TypeScript tips from Kotlin developer - readonly

TypeScript, Kotlin, readonly, immutability 5 mins edit

Last time I wrote about using const in TypeScript. This time I will focus on another TypeScript keyword that aids immutability: readonly.

readonly properties

In Kotlin a val keyword can be used to declare a read only property:

class Timer(val start: DateTime){
    val elapsed: Duration get() = DateTime.now() - start
}

val now = Timer(DateTime.now())
println("Elapsed: ${now.elapsed}") 
now.start = DateTime.now() // Error: Val cannot be reassigned
now.elapsed = DateTime.now() // Error: Val cannot be reassigned

In the above example we have 2 properties:

  • start is a read only property which value does not change
  • elapsed is a read only property that returns different values

In TypeScript the equivalent behavior is achieved with a help of the readonly keyword and getter only properties:

class Timer {
    constructor(readonly start: Date) { }

    get elapsed(): number {
        return new Date().getTime() - this.start.getTime();
    } 
}

const now = new Timer(new Date())
console.log(`elapsed: ${now.elapsed}`)
now.start = new Date() // Error: Cannot assign 'start' because it is a constant or a read-only 
now.elapsed = new Date() // Error: Cannot assign 'elapsed' because it is a constant or a read-only 

The above examples highlights an important difference between const and readonly: a readonly property value can change.

Note that the error message we get when trying to assign start and elapsed is the same even though the properties are declared using different language constructs. This makes sense though. From the caller perspective both properties are read only.

Treat mutable as immutable with Readonly<T>

One advantage TypeScript has over Kotlin is the ability to easily declare an immutable version of an interface. Let us assume that we have an existing interface that is naturally mutable e.g. any regular JavaScript object.

const ala = { firstName: "Ala", lastName: "MaKota", points: 0 }
// let's use ala as a template and grab its type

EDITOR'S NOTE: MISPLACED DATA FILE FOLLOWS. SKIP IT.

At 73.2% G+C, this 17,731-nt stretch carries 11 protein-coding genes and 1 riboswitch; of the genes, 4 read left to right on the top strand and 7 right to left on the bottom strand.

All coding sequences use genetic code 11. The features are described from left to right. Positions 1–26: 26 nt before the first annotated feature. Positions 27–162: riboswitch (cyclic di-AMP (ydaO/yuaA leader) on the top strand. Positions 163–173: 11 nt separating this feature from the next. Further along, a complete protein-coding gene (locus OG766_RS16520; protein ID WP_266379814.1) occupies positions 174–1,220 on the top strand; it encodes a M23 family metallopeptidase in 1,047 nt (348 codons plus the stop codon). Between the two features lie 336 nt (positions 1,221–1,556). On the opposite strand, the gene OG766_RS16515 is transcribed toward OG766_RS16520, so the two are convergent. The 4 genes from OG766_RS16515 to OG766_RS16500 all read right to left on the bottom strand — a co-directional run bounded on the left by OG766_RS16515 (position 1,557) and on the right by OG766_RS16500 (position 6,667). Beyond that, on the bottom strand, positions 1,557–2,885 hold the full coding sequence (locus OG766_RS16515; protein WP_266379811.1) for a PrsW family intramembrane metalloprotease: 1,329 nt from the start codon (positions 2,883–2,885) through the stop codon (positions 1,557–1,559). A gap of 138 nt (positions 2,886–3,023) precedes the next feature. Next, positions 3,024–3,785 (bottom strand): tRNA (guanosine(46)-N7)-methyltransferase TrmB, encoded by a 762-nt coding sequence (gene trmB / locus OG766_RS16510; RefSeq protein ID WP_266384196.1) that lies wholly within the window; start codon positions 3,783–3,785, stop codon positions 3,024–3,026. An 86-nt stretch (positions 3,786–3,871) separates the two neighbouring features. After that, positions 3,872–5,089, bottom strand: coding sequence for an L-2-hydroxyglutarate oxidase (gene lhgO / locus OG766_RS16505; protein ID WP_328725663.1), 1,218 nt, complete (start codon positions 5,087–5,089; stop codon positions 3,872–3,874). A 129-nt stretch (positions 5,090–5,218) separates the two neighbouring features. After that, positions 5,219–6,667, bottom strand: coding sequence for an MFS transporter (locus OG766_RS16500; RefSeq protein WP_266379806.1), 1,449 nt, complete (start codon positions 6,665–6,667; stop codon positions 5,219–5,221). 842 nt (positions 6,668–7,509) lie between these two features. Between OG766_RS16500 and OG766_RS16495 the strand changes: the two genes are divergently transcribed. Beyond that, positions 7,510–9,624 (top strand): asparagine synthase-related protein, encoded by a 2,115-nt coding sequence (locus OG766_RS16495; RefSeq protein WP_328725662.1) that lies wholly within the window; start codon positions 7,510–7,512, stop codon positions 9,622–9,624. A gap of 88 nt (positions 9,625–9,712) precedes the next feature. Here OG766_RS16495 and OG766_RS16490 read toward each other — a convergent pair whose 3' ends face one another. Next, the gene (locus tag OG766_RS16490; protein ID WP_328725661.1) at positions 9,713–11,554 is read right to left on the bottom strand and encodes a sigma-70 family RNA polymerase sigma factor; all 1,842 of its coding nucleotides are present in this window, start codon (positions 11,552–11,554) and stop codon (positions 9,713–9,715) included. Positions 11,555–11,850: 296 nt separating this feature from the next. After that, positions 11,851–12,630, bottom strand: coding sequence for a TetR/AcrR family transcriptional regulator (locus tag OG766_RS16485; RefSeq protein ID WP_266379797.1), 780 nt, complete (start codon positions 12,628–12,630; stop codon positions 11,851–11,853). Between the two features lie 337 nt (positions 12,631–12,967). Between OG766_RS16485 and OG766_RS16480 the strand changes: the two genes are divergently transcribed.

type Person = typeof ala

function newPersonWithBonusPoints(person: Person, amount: number): Person {
    person.points = person.points + amount;
    return person;
}

const newAla = addPoints(ala, 3)

The function newPersonWithBonusPoints as the name suggests should return a new person with new points value. However, there it is still possible for us to make a mistake when implementing newPersonWithBonusPoints and mutate the supplied instance instead of creating a new one. How can we ensure newPersonWithBonusPoints function does not mutate the argument? With the help of Readonly<T> this is easy:

const ala = { firstName: "Ala", lastName: "MaKota", points: 0 }
// let's use ala as a template and grab its type but make it read only
type Person = Readonly<typeof ala>

function newPersonWithBonusPoints(person: Person, amount: number): Person {
    person.points = person.points + amount; //Error: Cannot assign to 'points' because it is a constant or a read-only property
    return person;
}

Notice how with a single Readonly<T> we can turn any type into its read only equivalent. It is worth mentioning that the Readonly<T> is shallow i.e. nested objects are still mutable unless explicitly stated otherwise. Thankfully version [TypeScript 2.8] (https://github.com/Microsoft/TypeScript/pull/21316) introduced an ability to define a DeepReadonly<T> that makes it possible to mark a type as immutable e.g.:

interface Address {
    city: string
    street: string
}

interface Person {
    address: Address | null
    firstName: string
    nickNames: string[]
}

const ala: DeepReadonly<Person> = {
    address: { city: "Gdańsk", street: "Słonimskiego" },
    firstName: "Ala",
    nickNames: ["lol"]
} as Person


ala.address.city = 'Name' // Error: cannot assign city because it is constant or readonly
ala.nickNames.push('Kot') // Error: property push does not exist on type DeepReadonlyArray<string>

In the example above the compiler does not allow modifying nested address object. Interestingly it also forbids mutating the nickNames array.

Runtime safety with Object.freeze

The Readonly and DeepReadonly will make it impossible to mutate an object in sane fashion in TypeScript code. However, at runtime it is still possible to inadvertently mutate an object where not desired or use a library that mutates a passed in parameter:

interface Config {
    readonly port: string
}
// a problematic function that mutates an argument
function start(config) { 
    const c = Object.assign(config, {
        port: config.port ? parseInt(config.port) : 80
    })
}

const config: Config = {
    port: '80'
}

start(config)

if (config.port === '80') { 
    console.log('Handle default http port'); // This will not be printed!
}

To avoid such issues I often use Object.freeze which will make the above example throw an error on the line with Object.assign: TypeError: Cannot assign to read only property 'port' of object '#<Object>'. As you can see, the error is now reported right where the problem is introduced.